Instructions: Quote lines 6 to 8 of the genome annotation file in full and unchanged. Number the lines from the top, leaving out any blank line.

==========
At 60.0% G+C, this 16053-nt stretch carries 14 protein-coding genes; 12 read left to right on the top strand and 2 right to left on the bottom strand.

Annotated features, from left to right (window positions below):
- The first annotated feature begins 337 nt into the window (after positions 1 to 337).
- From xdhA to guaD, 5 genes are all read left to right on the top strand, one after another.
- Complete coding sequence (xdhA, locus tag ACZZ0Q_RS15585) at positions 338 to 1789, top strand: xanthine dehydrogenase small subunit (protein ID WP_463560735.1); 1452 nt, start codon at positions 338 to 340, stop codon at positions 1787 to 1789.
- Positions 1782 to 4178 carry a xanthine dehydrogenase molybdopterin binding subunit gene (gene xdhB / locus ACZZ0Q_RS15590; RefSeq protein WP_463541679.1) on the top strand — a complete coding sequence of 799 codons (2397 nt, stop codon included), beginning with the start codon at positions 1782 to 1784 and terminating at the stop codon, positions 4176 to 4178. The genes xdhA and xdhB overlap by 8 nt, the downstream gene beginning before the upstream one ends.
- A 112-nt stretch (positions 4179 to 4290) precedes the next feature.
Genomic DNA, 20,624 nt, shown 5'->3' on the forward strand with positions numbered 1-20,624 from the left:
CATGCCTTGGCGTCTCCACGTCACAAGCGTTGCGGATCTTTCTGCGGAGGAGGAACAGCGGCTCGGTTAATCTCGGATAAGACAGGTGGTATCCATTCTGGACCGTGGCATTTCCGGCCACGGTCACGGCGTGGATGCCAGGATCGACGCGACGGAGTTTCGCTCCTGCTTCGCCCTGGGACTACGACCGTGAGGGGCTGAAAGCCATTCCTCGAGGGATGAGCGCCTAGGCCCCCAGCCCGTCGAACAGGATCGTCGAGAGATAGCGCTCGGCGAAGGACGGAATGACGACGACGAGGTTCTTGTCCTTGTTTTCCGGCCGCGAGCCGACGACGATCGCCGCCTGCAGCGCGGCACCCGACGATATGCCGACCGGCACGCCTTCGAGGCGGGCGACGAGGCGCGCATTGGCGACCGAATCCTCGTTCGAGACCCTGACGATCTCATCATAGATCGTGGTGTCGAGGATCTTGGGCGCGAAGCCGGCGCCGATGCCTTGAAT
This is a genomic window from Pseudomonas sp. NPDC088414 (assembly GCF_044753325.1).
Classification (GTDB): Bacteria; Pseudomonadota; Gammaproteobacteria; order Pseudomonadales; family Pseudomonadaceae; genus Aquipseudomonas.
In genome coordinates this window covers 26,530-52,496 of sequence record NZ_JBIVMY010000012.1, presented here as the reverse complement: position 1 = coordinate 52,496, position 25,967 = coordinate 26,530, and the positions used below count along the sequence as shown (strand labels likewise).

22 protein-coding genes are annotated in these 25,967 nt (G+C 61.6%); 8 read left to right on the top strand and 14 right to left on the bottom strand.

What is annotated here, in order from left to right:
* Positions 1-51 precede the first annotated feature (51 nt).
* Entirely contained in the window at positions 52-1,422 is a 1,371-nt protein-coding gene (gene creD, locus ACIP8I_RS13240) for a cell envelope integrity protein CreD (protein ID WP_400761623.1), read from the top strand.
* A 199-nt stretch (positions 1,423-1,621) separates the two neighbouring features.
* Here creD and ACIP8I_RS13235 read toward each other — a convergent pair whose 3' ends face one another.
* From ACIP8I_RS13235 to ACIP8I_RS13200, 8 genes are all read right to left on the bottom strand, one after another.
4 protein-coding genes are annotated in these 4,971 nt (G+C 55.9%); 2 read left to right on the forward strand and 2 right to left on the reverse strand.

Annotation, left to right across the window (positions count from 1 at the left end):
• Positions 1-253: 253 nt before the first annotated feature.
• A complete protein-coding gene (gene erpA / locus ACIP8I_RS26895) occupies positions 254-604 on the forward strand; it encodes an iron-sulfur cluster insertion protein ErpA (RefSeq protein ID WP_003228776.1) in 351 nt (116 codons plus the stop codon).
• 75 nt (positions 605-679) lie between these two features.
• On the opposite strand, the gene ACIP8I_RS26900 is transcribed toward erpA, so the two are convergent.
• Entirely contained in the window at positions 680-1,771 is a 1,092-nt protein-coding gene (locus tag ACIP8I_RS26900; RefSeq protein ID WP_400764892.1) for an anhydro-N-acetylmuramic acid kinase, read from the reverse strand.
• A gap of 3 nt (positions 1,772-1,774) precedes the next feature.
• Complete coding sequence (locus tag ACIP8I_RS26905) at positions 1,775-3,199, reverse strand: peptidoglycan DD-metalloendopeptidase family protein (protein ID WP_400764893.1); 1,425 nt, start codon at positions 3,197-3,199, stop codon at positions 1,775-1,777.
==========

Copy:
- Positions 1782 to 4178 carry a xanthine dehydrogenase molybdopterin binding subunit gene (gene xdhB / locus ACZZ0Q_RS15590; RefSeq protein WP_463541679.1) on the top strand — a complete coding sequence of 799 codons (2397 nt, stop codon included), beginning with the start codon at positions 1782 to 1784 and terminating at the stop codon, positions 4176 to 4178. The genes xdhA and xdhB overlap by 8 nt, the downstream gene beginning before the upstream one ends.
- A 112-nt stretch (positions 4179 to 4290) precedes the next feature.
Genomic DNA, 20,624 nt, shown 5'->3' on the forward strand with positions numbered 1-20,624 from the left: